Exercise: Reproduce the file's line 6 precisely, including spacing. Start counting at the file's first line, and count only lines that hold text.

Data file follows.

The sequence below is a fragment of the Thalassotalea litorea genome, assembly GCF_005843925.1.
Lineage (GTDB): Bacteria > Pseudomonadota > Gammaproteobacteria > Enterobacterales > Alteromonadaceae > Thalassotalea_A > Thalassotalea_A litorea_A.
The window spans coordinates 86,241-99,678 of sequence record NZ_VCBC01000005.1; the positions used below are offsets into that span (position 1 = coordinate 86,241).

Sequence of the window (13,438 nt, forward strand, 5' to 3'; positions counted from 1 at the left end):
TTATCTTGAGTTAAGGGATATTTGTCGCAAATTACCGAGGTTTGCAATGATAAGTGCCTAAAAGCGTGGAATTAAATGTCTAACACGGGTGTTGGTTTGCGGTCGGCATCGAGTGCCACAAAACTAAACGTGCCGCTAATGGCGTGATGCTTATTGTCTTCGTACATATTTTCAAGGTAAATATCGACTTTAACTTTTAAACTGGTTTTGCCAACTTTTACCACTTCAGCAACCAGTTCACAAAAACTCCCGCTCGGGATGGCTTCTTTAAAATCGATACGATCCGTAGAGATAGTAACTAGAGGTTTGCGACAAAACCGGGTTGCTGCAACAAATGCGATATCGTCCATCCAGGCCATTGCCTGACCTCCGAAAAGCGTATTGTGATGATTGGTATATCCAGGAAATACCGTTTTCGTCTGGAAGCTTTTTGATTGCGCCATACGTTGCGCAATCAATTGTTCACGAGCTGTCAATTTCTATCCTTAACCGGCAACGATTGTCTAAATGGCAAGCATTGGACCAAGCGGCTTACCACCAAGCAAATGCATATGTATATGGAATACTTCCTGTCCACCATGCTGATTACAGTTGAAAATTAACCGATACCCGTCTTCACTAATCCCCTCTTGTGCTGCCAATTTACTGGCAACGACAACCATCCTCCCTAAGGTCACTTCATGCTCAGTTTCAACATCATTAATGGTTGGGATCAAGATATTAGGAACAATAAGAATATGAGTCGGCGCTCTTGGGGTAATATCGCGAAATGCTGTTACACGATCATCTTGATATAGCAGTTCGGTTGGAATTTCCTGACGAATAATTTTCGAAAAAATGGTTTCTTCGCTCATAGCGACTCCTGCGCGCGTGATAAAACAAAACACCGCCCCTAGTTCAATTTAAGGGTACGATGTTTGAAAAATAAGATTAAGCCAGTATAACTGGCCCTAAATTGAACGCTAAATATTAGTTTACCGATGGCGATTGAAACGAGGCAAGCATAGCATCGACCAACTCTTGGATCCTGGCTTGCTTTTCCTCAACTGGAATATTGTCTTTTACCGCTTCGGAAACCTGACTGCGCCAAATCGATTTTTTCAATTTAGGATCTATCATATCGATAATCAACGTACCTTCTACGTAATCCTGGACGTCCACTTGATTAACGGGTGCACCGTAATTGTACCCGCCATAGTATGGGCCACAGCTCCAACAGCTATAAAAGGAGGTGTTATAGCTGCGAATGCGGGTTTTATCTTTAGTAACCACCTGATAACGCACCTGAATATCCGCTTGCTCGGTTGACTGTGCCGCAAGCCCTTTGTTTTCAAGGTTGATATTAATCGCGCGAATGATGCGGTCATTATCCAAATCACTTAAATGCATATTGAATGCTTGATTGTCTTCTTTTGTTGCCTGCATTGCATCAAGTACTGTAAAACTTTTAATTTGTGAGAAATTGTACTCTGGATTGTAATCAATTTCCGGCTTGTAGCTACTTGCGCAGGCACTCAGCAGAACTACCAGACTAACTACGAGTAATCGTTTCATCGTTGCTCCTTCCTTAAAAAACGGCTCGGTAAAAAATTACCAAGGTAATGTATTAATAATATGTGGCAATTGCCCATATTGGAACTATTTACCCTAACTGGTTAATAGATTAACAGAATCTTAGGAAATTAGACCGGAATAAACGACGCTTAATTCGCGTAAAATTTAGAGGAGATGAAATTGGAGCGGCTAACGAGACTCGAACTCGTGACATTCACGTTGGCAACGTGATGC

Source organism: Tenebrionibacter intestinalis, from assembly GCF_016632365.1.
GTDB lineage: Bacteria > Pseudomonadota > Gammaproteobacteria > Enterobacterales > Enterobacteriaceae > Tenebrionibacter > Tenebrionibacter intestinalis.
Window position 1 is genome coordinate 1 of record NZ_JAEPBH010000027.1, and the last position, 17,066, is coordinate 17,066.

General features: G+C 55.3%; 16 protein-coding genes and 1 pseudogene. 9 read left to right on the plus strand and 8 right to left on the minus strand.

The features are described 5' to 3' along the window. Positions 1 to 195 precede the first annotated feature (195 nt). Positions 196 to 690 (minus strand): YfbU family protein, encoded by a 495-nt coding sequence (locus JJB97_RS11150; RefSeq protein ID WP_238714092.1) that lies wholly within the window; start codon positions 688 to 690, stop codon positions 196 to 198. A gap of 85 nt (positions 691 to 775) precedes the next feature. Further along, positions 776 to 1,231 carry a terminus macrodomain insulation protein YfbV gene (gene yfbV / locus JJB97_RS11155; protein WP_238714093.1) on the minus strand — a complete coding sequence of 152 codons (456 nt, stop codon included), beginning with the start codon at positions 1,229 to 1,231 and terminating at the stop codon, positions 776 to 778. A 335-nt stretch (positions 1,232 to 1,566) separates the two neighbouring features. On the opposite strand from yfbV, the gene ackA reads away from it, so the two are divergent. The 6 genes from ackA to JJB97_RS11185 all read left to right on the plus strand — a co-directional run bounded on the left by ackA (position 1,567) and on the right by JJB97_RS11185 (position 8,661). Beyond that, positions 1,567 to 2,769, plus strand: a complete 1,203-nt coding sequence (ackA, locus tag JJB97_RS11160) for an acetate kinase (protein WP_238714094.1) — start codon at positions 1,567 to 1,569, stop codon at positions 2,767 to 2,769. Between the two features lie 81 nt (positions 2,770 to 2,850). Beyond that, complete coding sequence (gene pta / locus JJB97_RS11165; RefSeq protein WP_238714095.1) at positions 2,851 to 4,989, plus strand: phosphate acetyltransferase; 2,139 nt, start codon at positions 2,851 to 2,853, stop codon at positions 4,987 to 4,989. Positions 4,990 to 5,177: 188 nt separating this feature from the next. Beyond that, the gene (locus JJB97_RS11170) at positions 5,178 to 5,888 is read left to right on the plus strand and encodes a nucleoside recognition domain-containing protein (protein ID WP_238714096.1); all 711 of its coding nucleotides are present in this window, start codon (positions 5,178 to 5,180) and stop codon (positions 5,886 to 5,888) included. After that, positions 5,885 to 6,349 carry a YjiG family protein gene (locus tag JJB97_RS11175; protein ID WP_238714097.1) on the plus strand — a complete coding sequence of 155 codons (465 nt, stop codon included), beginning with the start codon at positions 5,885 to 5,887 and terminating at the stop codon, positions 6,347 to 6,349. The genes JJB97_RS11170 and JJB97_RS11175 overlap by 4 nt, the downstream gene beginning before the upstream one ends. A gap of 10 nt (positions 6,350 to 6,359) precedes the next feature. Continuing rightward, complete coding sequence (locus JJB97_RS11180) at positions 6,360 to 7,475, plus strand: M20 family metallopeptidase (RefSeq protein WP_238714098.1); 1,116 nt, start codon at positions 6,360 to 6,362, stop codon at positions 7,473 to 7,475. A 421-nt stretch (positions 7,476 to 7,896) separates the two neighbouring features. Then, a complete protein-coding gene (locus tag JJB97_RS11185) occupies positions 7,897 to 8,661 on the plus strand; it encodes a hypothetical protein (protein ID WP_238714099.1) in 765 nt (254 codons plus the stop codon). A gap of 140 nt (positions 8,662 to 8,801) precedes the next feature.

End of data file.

Source organism: Tenebrionibacter intestinalis, from assembly GCF_016632365.1.